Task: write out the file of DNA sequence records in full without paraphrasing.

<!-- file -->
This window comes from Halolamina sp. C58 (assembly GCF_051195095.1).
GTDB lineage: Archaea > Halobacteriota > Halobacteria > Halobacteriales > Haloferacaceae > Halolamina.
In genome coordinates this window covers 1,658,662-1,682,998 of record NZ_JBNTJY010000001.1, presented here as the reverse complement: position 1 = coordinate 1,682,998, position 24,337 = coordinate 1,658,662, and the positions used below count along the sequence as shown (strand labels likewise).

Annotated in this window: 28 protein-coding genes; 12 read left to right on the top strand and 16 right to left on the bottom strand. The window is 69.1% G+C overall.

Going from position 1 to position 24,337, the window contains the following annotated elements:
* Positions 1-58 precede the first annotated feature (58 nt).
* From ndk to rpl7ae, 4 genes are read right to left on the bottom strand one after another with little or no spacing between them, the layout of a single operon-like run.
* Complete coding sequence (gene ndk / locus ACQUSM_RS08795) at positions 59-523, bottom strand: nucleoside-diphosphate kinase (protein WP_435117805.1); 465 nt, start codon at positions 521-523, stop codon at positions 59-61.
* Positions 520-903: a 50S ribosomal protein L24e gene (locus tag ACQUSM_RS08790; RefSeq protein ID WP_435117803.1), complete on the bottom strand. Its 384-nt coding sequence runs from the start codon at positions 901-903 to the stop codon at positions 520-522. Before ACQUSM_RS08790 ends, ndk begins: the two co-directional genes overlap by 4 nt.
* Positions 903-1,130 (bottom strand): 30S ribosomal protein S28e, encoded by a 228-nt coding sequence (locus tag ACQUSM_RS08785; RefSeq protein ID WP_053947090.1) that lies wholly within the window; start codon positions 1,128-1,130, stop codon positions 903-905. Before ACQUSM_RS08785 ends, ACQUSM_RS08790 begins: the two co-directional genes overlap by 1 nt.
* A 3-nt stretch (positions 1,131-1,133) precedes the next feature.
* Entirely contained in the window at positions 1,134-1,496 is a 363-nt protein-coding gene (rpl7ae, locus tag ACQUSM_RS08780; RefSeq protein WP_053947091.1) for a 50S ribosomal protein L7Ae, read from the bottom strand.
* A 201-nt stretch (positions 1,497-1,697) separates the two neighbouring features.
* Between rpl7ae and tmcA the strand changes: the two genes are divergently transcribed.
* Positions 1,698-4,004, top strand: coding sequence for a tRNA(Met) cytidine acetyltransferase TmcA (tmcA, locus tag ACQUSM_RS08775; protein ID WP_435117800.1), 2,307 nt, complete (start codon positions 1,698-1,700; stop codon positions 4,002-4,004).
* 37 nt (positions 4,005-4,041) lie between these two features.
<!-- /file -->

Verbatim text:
This window comes from Halolamina sp. C58 (assembly GCF_051195095.1).
GTDB lineage: Archaea > Halobacteriota > Halobacteria > Halobacteriales > Haloferacaceae > Halolamina.
In genome coordinates this window covers 1,658,662-1,682,998 of record NZ_JBNTJY010000001.1, presented here as the reverse complement: position 1 = coordinate 1,682,998, position 24,337 = coordinate 1,658,662, and the positions used below count along the sequence as shown (strand labels likewise).

Annotated in this window: 28 protein-coding genes; 12 read left to right on the top strand and 16 right to left on the bottom strand. The window is 69.1% G+C overall.

Going from position 1 to position 24,337, the window contains the following annotated elements:
* Positions 1-58 precede the first annotated feature (58 nt).
* From ndk to rpl7ae, 4 genes are read right to left on the bottom strand one after another with little or no spacing between them, the layout of a single operon-like run.
* Complete coding sequence (gene ndk / locus ACQUSM_RS08795) at positions 59-523, bottom strand: nucleoside-diphosphate kinase (protein WP_435117805.1); 465 nt, start codon at positions 521-523, stop codon at positions 59-61.
* Positions 520-903: a 50S ribosomal protein L24e gene (locus tag ACQUSM_RS08790; RefSeq protein ID WP_435117803.1), complete on the bottom strand. Its 384-nt coding sequence runs from the start codon at positions 901-903 to the stop codon at positions 520-522. Before ACQUSM_RS08790 ends, ndk begins: the two co-directional genes overlap by 4 nt.
* Positions 903-1,130 (bottom strand): 30S ribosomal protein S28e, encoded by a 228-nt coding sequence (locus tag ACQUSM_RS08785; RefSeq protein ID WP_053947090.1) that lies wholly within the window; start codon positions 1,128-1,130, stop codon positions 903-905. Before ACQUSM_RS08785 ends, ACQUSM_RS08790 begins: the two co-directional genes overlap by 1 nt.
* A 3-nt stretch (positions 1,131-1,133) precedes the next feature.
* Entirely contained in the window at positions 1,134-1,496 is a 363-nt protein-coding gene (rpl7ae, locus tag ACQUSM_RS08780; RefSeq protein WP_053947091.1) for a 50S ribosomal protein L7Ae, read from the bottom strand.
* A 201-nt stretch (positions 1,497-1,697) separates the two neighbouring features.
* Between rpl7ae and tmcA the strand changes: the two genes are divergently transcribed.
* Positions 1,698-4,004, top strand: coding sequence for a tRNA(Met) cytidine acetyltransferase TmcA (tmcA, locus tag ACQUSM_RS08775; protein ID WP_435117800.1), 2,307 nt, complete (start codon positions 1,698-1,700; stop codon positions 4,002-4,004).
* 37 nt (positions 4,005-4,041) lie between these two features.